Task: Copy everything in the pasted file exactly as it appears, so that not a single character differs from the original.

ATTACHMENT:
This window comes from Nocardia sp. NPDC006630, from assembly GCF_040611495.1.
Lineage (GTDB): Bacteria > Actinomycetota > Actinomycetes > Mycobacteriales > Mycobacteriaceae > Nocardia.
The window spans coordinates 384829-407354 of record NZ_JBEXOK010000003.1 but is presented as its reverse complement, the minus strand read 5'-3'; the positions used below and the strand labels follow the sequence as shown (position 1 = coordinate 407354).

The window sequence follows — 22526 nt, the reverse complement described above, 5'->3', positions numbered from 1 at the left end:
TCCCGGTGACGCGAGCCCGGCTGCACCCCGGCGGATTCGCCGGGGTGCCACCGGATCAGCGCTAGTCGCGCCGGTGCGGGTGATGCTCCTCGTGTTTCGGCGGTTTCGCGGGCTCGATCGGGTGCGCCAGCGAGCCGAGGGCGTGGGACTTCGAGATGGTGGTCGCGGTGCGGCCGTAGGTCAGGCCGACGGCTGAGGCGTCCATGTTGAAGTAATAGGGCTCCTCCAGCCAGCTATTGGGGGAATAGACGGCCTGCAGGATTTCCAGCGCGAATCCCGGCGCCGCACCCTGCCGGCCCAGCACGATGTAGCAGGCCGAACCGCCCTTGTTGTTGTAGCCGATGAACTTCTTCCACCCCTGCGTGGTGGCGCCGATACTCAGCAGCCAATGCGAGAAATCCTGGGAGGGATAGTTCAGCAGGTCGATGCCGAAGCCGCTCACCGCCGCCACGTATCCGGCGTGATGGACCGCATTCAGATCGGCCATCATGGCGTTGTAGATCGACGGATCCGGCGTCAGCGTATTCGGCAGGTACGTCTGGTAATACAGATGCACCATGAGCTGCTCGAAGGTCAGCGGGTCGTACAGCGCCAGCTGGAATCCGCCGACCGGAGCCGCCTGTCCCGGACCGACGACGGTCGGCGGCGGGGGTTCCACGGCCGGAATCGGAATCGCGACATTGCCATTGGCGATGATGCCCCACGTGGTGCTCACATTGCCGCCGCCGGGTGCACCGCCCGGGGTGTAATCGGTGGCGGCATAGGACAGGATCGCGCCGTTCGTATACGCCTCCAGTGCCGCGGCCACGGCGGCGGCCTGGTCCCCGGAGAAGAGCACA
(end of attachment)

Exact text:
This window comes from Nocardia sp. NPDC006630, from assembly GCF_040611495.1.
Lineage (GTDB): Bacteria > Actinomycetota > Actinomycetes > Mycobacteriales > Mycobacteriaceae > Nocardia.
The window spans coordinates 384829-407354 of record NZ_JBEXOK010000003.1 but is presented as its reverse complement, the minus strand read 5'-3'; the positions used below and the strand labels follow the sequence as shown (position 1 = coordinate 407354).

The window sequence follows — 22526 nt, the reverse complement described above, 5'->3', positions numbered from 1 at the left end:
TCCCGGTGACGCGAGCCCGGCTGCACCCCGGCGGATTCGCCGGGGTGCCACCGGATCAGCGCTAGTCGCGCCGGTGCGGGTGATGCTCCTCGTGTTTCGGCGGTTTCGCGGGCTCGATCGGGTGCGCCAGCGAGCCGAGGGCGTGGGACTTCGAGATGGTGGTCGCGGTGCGGCCGTAGGTCAGGCCGACGGCTGAGGCGTCCATGTTGAAGTAATAGGGCTCCTCCAGCCAGCTATTGGGGGAATAGACGGCCTGCAGGATTTCCAGCGCGAATCCCGGCGCCGCACCCTGCCGGCCCAGCACGATGTAGCAGGCCGAACCGCCCTTGTTGTTGTAGCCGATGAACTTCTTCCACCCCTGCGTGGTGGCGCCGATACTCAGCAGCCAATGCGAGAAATCCTGGGAGGGATAGTTCAGCAGGTCGATGCCGAAGCCGCTCACCGCCGCCACGTATCCGGCGTGATGGACCGCATTCAGATCGGCCATCATGGCGTTGTAGATCGACGGATCCGGCGTCAGCGTATTCGGCAGGTACGTCTGGTAATACAGATGCACCATGAGCTGCTCGAAGGTCAGCGGGTCGTACAGCGCCAGCTGGAATCCGCCGACCGGAGCCGCCTGTCCCGGACCGACGACGGTCGGCGGCGGGGGTTCCACGGCCGGAATCGGAATCGCGACATTGCCATTGGCGATGATGCCCCACGTGGTGCTCACATTGCCGCCGCCGGGTGCACCGCCCGGGGTGTAATCGGTGGCGGCATAGGACAGGATCGCGCCGTTCGTATACGCCTCCAGTGCCGCGGCCACGGCGGCGGCCTGGTCCCCGGAGAAGAGCACA